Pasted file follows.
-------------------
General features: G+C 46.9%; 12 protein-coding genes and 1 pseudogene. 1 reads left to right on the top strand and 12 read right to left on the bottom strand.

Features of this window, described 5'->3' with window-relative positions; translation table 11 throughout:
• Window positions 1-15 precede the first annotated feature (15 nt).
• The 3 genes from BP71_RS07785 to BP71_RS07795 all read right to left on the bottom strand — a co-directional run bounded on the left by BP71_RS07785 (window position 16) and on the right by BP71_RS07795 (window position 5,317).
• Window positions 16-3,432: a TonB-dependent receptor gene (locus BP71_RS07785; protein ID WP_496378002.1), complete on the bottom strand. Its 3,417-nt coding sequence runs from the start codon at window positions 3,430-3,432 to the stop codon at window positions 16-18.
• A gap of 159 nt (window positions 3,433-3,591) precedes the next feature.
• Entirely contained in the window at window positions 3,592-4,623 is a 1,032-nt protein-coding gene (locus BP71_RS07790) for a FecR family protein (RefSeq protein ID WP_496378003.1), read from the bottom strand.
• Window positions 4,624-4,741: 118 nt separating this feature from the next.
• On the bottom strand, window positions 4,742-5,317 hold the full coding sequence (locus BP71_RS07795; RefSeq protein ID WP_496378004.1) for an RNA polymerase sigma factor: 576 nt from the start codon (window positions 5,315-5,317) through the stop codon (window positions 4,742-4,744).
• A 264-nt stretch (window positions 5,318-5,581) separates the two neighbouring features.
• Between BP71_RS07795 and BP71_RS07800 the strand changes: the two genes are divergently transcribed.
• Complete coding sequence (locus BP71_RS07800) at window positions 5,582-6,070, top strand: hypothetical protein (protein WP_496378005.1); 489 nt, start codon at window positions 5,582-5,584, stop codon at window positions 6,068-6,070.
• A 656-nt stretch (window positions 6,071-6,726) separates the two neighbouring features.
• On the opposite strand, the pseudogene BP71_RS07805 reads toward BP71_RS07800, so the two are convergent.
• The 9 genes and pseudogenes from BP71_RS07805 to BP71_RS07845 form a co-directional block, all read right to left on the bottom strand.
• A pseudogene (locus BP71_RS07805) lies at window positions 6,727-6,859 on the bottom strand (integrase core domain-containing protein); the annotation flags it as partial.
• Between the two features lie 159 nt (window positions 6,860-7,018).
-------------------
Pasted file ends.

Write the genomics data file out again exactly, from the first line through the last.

General features: G+C 46.9%; 12 protein-coding genes and 1 pseudogene. 1 reads left to right on the top strand and 12 read right to left on the bottom strand.

Features of this window, described 5'->3' with window-relative positions; translation table 11 throughout:
• Window positions 1-15 precede the first annotated feature (15 nt).
• The 3 genes from BP71_RS07785 to BP71_RS07795 all read right to left on the bottom strand — a co-directional run bounded on the left by BP71_RS07785 (window position 16) and on the right by BP71_RS07795 (window position 5,317).
• Window positions 16-3,432: a TonB-dependent receptor gene (locus BP71_RS07785; protein ID WP_496378002.1), complete on the bottom strand. Its 3,417-nt coding sequence runs from the start codon at window positions 3,430-3,432 to the stop codon at window positions 16-18.
• A gap of 159 nt (window positions 3,433-3,591) precedes the next feature.
• Entirely contained in the window at window positions 3,592-4,623 is a 1,032-nt protein-coding gene (locus BP71_RS07790) for a FecR family protein (RefSeq protein ID WP_496378003.1), read from the bottom strand.
• Window positions 4,624-4,741: 118 nt separating this feature from the next.
• On the bottom strand, window positions 4,742-5,317 hold the full coding sequence (locus BP71_RS07795; RefSeq protein ID WP_496378004.1) for an RNA polymerase sigma factor: 576 nt from the start codon (window positions 5,315-5,317) through the stop codon (window positions 4,742-4,744).
• A 264-nt stretch (window positions 5,318-5,581) separates the two neighbouring features.
• Between BP71_RS07795 and BP71_RS07800 the strand changes: the two genes are divergently transcribed.
• Complete coding sequence (locus BP71_RS07800) at window positions 5,582-6,070, top strand: hypothetical protein (protein WP_496378005.1); 489 nt, start codon at window positions 5,582-5,584, stop codon at window positions 6,068-6,070.
• A 656-nt stretch (window positions 6,071-6,726) separates the two neighbouring features.
• On the opposite strand, the pseudogene BP71_RS07805 reads toward BP71_RS07800, so the two are convergent.
• The 9 genes and pseudogenes from BP71_RS07805 to BP71_RS07845 form a co-directional block, all read right to left on the bottom strand.
• A pseudogene (locus BP71_RS07805) lies at window positions 6,727-6,859 on the bottom strand (integrase core domain-containing protein); the annotation flags it as partial.
• Between the two features lie 159 nt (window positions 6,860-7,018).